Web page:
Prof. Eduard Franz Sekler, an old-world Austrian gentleman who is one of the patriarchs of the Harvard Graduate School of Design, had a rock. I took a seminar he taught when I studied architecture (a previous life).

At the start of class Prof. Sekler would set his papers and notes on the table and put his rock on top of them. We could tell by the way he placed it each day that he was very fond of his rock. Though we didn’t pay much attention to it.

One day Prof. Sekler asked us to consider how the design of things can influence the way we experience our lives. He picked up the rock and handed it around to us. We all held it, felt it, admired it. For the first time we really paid attention to it.

He then took the rock and stood it up on the table. It had always lain flat on his papers, but it had a smooth end we hadn’t noticed that let it stand upright. It shifted from mere rock to “object,” and we admired it afresh. He moved the rock to a tall stand that had been sitting in the corner of the room all semester with nothing on it. Given this place of honour, the rock was now the most interesting thing in the room. Finally, there were track lights on the ceiling that we didn’t generally turn on, but Prof. Sekler flicked the switch and the rock was spotlit against the wall, casting shadows and reflecting light from unexpected facets. It had become sculpture.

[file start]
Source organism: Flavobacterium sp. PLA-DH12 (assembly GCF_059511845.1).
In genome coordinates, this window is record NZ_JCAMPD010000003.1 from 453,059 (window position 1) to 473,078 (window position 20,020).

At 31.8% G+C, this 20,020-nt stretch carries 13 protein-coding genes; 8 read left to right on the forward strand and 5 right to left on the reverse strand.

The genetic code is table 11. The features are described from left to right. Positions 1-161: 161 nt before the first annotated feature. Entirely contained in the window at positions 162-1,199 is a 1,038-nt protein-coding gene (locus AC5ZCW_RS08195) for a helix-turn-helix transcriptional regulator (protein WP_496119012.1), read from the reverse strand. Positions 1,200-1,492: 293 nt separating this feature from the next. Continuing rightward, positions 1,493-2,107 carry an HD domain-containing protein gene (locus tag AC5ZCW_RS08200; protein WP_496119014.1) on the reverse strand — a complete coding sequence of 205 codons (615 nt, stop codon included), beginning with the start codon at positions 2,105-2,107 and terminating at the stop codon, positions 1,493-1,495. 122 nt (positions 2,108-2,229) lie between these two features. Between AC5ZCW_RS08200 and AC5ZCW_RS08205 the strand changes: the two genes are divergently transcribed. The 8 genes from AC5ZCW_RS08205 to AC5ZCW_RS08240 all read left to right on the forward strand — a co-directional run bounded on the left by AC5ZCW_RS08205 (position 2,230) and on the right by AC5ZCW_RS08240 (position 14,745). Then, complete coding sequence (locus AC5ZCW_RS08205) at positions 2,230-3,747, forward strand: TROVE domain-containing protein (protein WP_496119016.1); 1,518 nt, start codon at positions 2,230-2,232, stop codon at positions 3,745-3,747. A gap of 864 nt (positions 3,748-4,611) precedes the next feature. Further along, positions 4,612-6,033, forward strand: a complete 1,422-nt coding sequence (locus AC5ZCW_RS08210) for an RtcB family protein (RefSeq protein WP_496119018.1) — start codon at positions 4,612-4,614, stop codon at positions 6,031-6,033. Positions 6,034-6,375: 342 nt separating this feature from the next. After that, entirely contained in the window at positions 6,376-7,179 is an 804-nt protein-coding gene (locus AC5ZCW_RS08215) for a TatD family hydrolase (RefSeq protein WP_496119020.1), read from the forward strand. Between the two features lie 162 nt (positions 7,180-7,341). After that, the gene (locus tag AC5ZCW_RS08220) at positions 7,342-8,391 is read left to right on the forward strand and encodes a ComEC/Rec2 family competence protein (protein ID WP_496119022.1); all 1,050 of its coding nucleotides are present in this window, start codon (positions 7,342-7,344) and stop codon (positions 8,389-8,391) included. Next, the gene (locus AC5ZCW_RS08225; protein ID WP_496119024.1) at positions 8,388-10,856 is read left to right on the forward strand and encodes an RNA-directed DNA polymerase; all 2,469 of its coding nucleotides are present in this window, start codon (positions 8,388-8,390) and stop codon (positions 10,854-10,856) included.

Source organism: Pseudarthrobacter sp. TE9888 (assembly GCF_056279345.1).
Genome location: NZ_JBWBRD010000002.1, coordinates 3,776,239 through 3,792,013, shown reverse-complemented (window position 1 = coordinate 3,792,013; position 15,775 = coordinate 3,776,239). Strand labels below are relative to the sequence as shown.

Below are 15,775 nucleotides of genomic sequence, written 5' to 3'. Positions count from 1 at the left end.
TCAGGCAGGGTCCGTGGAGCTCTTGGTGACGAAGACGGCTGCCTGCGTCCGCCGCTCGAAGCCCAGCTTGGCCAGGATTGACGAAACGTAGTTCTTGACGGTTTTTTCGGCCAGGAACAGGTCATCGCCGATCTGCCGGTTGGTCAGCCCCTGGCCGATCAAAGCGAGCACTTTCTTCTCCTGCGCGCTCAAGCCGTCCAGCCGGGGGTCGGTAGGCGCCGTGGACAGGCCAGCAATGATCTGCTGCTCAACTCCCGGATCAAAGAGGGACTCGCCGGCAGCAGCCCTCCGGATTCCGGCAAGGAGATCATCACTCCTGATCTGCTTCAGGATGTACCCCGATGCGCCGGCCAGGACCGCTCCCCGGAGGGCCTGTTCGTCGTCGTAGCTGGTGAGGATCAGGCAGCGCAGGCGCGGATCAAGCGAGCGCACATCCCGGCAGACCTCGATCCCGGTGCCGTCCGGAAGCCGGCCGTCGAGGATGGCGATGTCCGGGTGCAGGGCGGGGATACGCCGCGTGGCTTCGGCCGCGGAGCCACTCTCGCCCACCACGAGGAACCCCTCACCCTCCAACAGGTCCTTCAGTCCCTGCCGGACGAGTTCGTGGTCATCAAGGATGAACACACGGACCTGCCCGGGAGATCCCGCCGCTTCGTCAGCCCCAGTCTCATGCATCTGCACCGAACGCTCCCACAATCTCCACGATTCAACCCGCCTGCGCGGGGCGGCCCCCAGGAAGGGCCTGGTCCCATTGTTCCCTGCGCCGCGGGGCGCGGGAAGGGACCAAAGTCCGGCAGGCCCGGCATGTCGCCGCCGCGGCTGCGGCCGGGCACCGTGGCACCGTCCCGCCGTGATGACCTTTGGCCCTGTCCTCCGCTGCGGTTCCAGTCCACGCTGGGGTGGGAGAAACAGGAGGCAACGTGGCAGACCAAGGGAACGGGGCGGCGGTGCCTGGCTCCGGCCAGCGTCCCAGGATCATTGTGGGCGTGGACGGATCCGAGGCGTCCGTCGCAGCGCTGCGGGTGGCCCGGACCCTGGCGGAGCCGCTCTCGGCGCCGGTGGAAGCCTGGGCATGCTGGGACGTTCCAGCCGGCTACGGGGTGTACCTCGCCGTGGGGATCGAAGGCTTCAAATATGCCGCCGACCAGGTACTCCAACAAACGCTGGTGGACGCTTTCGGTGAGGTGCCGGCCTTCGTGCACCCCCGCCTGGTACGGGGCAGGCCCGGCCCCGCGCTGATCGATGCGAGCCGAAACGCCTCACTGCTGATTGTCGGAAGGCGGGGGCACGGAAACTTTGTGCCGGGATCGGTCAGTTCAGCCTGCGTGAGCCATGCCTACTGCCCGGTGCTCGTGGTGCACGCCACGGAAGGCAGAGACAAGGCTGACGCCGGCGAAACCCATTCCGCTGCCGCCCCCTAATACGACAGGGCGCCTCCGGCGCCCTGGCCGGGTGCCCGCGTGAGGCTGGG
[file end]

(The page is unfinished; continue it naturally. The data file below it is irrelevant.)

We all burst out laughing with delight. The rock was so much more than we thought. We applauded the rock for its achievement, and we felt suddenly good about the world, optimistic and appreciative, eager to accept the rock’s invitation to see more in ordinary things.

The way we experienced our lives in that moment suddenly changed for the better, which was the answer to Prof. Sekler’s question. We had been looking to the great architectural achievements of others for inspiration. But the inspiration we needed, to see things with a fresh eye, to appreciate detail, to take a creative risk, was sitting right there on Prof. Sekler’s papers all semester.